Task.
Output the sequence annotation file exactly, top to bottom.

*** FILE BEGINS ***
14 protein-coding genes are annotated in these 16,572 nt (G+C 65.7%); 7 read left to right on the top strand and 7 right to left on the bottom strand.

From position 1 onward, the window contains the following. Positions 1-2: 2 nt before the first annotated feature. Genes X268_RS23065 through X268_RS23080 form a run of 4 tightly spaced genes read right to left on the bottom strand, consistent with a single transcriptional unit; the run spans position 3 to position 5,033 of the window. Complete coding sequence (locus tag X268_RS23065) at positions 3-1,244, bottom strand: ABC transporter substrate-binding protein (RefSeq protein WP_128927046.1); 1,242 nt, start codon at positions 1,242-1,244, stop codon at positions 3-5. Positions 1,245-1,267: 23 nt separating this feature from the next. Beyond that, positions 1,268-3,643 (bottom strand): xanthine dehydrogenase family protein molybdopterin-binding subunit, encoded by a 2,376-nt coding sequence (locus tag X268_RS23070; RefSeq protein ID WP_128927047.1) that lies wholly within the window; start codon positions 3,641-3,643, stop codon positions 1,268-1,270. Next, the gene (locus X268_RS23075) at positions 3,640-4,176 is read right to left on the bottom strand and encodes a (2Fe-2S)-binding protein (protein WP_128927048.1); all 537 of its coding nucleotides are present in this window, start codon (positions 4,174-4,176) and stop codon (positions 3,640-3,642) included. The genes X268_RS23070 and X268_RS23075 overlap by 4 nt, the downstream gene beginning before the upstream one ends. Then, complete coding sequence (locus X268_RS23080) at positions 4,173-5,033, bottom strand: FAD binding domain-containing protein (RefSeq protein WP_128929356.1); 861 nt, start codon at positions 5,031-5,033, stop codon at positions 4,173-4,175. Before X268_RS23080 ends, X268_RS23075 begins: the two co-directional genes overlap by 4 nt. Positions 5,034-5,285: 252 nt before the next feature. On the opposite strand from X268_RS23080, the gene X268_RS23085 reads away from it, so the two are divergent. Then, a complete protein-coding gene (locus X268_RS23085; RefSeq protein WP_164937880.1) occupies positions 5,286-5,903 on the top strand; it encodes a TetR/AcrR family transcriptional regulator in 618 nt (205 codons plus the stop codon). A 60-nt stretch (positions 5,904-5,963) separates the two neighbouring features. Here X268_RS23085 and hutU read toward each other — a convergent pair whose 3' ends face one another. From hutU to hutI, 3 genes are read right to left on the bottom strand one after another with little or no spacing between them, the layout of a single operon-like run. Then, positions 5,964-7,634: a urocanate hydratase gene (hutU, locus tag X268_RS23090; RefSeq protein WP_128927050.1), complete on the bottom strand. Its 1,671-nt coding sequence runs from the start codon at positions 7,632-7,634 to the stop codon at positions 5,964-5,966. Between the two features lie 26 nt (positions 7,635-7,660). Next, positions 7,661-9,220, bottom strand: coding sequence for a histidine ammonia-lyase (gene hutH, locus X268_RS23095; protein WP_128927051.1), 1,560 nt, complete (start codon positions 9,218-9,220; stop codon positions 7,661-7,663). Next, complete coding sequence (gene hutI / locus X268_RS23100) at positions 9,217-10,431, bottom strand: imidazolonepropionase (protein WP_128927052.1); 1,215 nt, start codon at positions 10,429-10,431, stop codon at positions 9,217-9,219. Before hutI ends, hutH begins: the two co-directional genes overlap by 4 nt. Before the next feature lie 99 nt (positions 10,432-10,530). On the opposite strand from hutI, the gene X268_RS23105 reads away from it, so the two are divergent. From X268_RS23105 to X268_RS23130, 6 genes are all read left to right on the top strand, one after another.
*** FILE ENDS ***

14 protein-coding genes are annotated in these 16,572 nt (G+C 65.7%); 7 read left to right on the top strand and 7 right to left on the bottom strand.

From position 1 onward, the window contains the following. Positions 1-2: 2 nt before the first annotated feature. Genes X268_RS23065 through X268_RS23080 form a run of 4 tightly spaced genes read right to left on the bottom strand, consistent with a single transcriptional unit; the run spans position 3 to position 5,033 of the window. Complete coding sequence (locus tag X268_RS23065) at positions 3-1,244, bottom strand: ABC transporter substrate-binding protein (RefSeq protein WP_128927046.1); 1,242 nt, start codon at positions 1,242-1,244, stop codon at positions 3-5. Positions 1,245-1,267: 23 nt separating this feature from the next. Beyond that, positions 1,268-3,643 (bottom strand): xanthine dehydrogenase family protein molybdopterin-binding subunit, encoded by a 2,376-nt coding sequence (locus tag X268_RS23070; RefSeq protein ID WP_128927047.1) that lies wholly within the window; start codon positions 3,641-3,643, stop codon positions 1,268-1,270. Next, the gene (locus X268_RS23075) at positions 3,640-4,176 is read right to left on the bottom strand and encodes a (2Fe-2S)-binding protein (protein WP_128927048.1); all 537 of its coding nucleotides are present in this window, start codon (positions 4,174-4,176) and stop codon (positions 3,640-3,642) included. The genes X268_RS23070 and X268_RS23075 overlap by 4 nt, the downstream gene beginning before the upstream one ends. Then, complete coding sequence (locus X268_RS23080) at positions 4,173-5,033, bottom strand: FAD binding domain-containing protein (RefSeq protein WP_128929356.1); 861 nt, start codon at positions 5,031-5,033, stop codon at positions 4,173-4,175. Before X268_RS23080 ends, X268_RS23075 begins: the two co-directional genes overlap by 4 nt. Positions 5,034-5,285: 252 nt before the next feature. On the opposite strand from X268_RS23080, the gene X268_RS23085 reads away from it, so the two are divergent. Then, a complete protein-coding gene (locus X268_RS23085; RefSeq protein WP_164937880.1) occupies positions 5,286-5,903 on the top strand; it encodes a TetR/AcrR family transcriptional regulator in 618 nt (205 codons plus the stop codon). A 60-nt stretch (positions 5,904-5,963) separates the two neighbouring features. Here X268_RS23085 and hutU read toward each other — a convergent pair whose 3' ends face one another. From hutU to hutI, 3 genes are read right to left on the bottom strand one after another with little or no spacing between them, the layout of a single operon-like run. Then, positions 5,964-7,634: a urocanate hydratase gene (hutU, locus tag X268_RS23090; RefSeq protein WP_128927050.1), complete on the bottom strand. Its 1,671-nt coding sequence runs from the start codon at positions 7,632-7,634 to the stop codon at positions 5,964-5,966. Between the two features lie 26 nt (positions 7,635-7,660). Next, positions 7,661-9,220, bottom strand: coding sequence for a histidine ammonia-lyase (gene hutH, locus X268_RS23095; protein WP_128927051.1), 1,560 nt, complete (start codon positions 9,218-9,220; stop codon positions 7,661-7,663). Next, complete coding sequence (gene hutI / locus X268_RS23100) at positions 9,217-10,431, bottom strand: imidazolonepropionase (protein WP_128927052.1); 1,215 nt, start codon at positions 10,429-10,431, stop codon at positions 9,217-9,219. Before hutI ends, hutH begins: the two co-directional genes overlap by 4 nt. Before the next feature lie 99 nt (positions 10,432-10,530). On the opposite strand from hutI, the gene X268_RS23105 reads away from it, so the two are divergent. From X268_RS23105 to X268_RS23130, 6 genes are all read left to right on the top strand, one after another.